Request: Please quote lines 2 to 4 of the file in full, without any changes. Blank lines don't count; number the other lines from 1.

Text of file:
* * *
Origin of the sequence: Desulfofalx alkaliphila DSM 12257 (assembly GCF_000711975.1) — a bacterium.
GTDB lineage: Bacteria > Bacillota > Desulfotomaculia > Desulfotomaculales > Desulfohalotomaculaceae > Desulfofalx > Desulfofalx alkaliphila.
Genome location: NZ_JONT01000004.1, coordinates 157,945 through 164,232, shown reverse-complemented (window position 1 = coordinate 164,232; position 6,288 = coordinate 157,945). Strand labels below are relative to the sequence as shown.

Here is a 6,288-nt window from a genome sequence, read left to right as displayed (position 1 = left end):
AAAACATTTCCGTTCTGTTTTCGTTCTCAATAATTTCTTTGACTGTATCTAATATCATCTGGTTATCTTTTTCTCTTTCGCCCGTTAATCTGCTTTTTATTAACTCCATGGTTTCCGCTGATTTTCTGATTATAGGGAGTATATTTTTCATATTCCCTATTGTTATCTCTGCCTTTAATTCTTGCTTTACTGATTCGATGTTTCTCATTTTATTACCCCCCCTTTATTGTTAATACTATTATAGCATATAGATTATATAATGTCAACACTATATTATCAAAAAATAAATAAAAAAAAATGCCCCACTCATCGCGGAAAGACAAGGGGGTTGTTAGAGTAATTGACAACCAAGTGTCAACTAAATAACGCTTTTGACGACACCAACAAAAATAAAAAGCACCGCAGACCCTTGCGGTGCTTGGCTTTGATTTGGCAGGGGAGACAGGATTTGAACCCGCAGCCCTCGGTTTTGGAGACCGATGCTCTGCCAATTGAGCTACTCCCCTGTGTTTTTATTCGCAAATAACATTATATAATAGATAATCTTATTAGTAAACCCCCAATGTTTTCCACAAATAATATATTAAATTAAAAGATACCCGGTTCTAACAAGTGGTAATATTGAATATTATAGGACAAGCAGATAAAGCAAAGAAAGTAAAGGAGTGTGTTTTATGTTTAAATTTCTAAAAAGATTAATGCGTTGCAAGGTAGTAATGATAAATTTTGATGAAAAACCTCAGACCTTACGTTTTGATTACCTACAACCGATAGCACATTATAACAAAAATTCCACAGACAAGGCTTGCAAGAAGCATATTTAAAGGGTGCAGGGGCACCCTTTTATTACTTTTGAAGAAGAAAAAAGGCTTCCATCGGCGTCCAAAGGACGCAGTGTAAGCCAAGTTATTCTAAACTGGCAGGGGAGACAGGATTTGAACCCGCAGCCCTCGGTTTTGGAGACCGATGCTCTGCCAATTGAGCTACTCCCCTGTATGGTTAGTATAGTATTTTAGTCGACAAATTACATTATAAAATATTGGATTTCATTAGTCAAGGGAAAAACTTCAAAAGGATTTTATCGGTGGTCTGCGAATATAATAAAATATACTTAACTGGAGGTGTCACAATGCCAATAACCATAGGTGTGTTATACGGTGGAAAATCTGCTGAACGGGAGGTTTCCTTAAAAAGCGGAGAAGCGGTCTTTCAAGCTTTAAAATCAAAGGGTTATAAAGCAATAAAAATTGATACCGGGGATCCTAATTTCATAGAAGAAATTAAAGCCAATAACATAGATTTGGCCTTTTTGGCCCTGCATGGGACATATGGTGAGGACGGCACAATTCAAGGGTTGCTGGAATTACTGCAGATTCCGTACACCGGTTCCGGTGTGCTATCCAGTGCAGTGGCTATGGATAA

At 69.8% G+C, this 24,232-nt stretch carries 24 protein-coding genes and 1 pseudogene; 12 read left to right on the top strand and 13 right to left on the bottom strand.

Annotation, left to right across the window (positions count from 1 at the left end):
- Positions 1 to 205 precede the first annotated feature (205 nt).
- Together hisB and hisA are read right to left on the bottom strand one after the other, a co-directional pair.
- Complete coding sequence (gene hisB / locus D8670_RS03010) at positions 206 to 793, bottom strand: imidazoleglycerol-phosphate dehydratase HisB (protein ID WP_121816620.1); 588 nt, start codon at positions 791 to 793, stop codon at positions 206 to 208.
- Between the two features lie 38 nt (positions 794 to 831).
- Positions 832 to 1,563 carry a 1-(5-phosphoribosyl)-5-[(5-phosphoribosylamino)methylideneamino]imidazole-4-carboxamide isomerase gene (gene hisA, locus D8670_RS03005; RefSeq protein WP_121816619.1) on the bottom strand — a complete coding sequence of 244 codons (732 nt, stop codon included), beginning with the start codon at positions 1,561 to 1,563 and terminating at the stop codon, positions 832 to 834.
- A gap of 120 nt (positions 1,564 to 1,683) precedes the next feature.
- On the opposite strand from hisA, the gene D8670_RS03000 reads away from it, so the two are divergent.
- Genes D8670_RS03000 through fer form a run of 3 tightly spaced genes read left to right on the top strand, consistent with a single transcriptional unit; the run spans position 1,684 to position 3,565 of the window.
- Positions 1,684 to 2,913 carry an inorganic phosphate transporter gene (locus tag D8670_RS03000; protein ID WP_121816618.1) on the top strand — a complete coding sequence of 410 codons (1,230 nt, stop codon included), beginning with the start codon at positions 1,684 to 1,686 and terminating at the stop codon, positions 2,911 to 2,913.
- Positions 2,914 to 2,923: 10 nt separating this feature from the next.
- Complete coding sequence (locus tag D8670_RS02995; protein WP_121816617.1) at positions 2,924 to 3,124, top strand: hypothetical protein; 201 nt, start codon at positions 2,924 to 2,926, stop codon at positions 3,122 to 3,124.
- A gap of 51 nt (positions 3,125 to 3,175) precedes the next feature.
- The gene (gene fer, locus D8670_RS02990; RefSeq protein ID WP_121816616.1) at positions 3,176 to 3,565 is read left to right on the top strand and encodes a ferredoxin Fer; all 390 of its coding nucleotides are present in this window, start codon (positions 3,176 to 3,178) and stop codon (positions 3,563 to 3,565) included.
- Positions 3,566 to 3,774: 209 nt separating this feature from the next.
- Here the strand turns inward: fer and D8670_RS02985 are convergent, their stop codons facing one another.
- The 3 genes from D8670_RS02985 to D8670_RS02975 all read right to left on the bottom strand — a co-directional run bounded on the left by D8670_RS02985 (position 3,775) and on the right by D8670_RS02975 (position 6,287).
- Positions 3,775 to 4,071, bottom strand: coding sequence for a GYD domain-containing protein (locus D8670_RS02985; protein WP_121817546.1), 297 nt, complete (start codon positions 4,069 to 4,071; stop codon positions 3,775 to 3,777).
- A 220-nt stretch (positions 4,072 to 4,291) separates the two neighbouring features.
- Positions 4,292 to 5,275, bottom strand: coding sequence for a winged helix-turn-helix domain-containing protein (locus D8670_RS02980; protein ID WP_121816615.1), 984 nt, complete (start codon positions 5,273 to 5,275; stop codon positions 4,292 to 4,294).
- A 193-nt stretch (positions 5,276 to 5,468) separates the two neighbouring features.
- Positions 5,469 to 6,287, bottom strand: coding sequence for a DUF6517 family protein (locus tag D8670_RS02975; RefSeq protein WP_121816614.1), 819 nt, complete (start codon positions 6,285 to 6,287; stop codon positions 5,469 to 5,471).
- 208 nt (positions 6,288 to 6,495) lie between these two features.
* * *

GTDB lineage: Bacteria > Bacillota > Desulfotomaculia > Desulfotomaculales > Desulfohalotomaculaceae > Desulfofalx > Desulfofalx alkaliphila.
Genome location: NZ_JONT01000004.1, coordinates 157,945 through 164,232, shown reverse-complemented (window position 1 = coordinate 164,232; position 6,288 = coordinate 157,945). Strand labels below are relative to the sequence as shown.

Here is a 6,288-nt window from a genome sequence, read left to right as displayed (position 1 = left end):